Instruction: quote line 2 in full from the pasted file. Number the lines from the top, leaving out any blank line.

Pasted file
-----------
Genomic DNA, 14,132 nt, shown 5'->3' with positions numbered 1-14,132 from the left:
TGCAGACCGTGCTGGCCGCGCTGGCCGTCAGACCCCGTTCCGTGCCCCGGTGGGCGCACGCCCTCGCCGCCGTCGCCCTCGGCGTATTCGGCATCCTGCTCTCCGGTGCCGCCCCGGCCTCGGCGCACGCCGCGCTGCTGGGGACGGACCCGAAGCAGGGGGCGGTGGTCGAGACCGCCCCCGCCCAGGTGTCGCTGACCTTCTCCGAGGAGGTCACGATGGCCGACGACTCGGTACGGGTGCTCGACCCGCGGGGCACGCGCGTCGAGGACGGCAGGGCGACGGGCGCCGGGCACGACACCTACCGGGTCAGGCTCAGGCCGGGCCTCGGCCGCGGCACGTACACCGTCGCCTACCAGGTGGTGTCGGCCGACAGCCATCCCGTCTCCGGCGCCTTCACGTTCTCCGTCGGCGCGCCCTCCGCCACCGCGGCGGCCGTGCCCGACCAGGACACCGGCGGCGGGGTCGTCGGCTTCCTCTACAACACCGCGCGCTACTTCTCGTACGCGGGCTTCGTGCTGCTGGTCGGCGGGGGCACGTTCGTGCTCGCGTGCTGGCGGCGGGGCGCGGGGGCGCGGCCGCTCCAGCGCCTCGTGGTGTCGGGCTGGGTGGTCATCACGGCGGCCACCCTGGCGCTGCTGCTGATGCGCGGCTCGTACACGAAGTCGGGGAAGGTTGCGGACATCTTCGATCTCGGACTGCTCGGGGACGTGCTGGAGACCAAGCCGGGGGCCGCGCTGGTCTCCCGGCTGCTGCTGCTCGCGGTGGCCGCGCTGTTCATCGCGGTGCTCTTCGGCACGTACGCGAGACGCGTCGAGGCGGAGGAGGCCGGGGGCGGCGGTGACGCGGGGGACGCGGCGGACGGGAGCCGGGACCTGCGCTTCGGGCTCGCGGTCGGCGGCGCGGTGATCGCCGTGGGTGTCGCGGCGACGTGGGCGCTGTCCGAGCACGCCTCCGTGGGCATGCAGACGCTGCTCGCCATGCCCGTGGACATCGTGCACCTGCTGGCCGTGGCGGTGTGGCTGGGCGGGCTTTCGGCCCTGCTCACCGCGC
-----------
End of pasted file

TGCAGACCGTGCTGGCCGCGCTGGCCGTCAGACCCCGTTCCGTGCCCCGGTGGGCGCACGCCCTCGCCGCCGTCGCCCTCGGCGTATTCGGCATCCTGCTCTCCGGTGCCGCCCCGGCCTCGGCGCACGCCGCGCTGCTGGGGACGGACCCGAAGCAGGGGGCGGTGGTCGAGACCGCCCCCGCCCAGGTGTCGCTGACCTTCTCCGAGGAGGTCACGATGGCCGACGACTCGGTACGGGTGCTCGACCCGCGGGGCACGCGCGTCGAGGACGGCAGGGCGACGGGCGCCGGGCACGACACCTACCGGGTCAGGCTCAGGCCGGGCCTCGGCCGCGGCACGTACACCGTCGCCTACCAGGTGGTGTCGGCCGACAGCCATCCCGTCTCCGGCGCCTTCACGTTCTCCGTCGGCGCGCCCTCCGCCACCGCGGCGGCCGTGCCCGACCAGGACACCGGCGGCGGGGTCGTCGGCTTCCTCTACAACACCGCGCGCTACTTCTCGTACGCGGGCTTCGTGCTGCTGGTCGGCGGGGGCACGTTCGTGCTCGCGTGCTGGCGGCGGGGCGCGGGGGCGCGGCCGCTCCAGCGCCTCGTGGTGTCGGGCTGGGTGGTCATCACGGCGGCCACCCTGGCGCTGCTGCTGATGCGCGGCTCGTACACGAAGTCGGGGAAGGTTGCGGACATCTTCGATCTCGGACTGCTCGGGGACGTGCTGGAGACCAAGCCGGGGGCCGCGCTGGTCTCCCGGCTGCTGCTGCTCGCGGTGGCCGCGCTGTTCATCGCGGTGCTCTTCGGCACGTACGCGAGACGCGTCGAGGCGGAGGAGGCCGGGGGCGGCGGTGACGCGGGGGACGCGGCGGACGGGAGCCGGGACCTGCGCTTCGGGCTCGCGGTCGGCGGCGCGGTGATCGCCGTGGGTGTCGCGGCGACGTGGGCGCTGTCCGAGCACGCCTCCGTGGGCATGCAGACGCTGCTCGCCATGCCCGTGGACATCGTGCACCTGCTGGCCGTGGCGGTGTGGCTGGGCGGGCTTTCGGCCCTGCTCACCGCGC